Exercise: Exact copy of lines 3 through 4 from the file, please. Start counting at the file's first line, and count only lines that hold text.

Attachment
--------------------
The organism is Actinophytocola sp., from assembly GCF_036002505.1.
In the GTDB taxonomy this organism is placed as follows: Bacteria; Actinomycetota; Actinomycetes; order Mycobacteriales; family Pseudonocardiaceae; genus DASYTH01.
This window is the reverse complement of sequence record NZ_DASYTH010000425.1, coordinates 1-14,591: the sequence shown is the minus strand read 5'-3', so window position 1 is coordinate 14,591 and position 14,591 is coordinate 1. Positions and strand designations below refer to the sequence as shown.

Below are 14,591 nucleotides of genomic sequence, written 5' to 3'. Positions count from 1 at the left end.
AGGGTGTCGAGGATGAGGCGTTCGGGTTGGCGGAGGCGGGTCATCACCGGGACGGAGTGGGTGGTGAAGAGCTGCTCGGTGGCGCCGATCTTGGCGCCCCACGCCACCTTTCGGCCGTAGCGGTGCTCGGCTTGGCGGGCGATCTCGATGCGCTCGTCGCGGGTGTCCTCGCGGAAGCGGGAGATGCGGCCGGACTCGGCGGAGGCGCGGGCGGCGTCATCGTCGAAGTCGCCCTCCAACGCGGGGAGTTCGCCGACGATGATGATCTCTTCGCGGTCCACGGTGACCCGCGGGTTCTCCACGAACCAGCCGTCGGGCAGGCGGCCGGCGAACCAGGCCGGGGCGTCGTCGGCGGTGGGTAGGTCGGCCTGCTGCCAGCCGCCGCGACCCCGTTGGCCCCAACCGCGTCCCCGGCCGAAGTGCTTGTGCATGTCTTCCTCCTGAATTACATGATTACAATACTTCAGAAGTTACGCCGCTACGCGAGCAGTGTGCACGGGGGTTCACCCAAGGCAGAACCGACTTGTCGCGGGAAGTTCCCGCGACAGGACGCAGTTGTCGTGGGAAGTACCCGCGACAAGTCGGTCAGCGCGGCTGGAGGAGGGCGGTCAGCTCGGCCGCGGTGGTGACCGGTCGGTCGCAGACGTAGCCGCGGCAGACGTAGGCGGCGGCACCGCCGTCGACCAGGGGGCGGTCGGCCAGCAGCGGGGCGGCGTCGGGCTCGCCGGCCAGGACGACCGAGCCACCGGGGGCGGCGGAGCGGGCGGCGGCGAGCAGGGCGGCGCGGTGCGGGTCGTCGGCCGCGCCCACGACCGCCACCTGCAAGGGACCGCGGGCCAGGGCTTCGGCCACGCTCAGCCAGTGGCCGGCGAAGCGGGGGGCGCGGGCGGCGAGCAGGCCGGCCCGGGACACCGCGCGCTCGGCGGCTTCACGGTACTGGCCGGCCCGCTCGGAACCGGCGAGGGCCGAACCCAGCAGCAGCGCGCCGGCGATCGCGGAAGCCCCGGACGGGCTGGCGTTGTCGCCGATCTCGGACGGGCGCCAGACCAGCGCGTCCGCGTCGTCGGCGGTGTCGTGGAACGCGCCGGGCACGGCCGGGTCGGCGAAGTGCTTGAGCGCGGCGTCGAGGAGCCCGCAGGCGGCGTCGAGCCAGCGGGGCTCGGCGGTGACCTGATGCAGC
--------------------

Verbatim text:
This window is the reverse complement of sequence record NZ_DASYTH010000425.1, coordinates 1-14,591: the sequence shown is the minus strand read 5'-3', so window position 1 is coordinate 14,591 and position 14,591 is coordinate 1. Positions and strand designations below refer to the sequence as shown.

Below are 14,591 nucleotides of genomic sequence, written 5' to 3'. Positions count from 1 at the left end.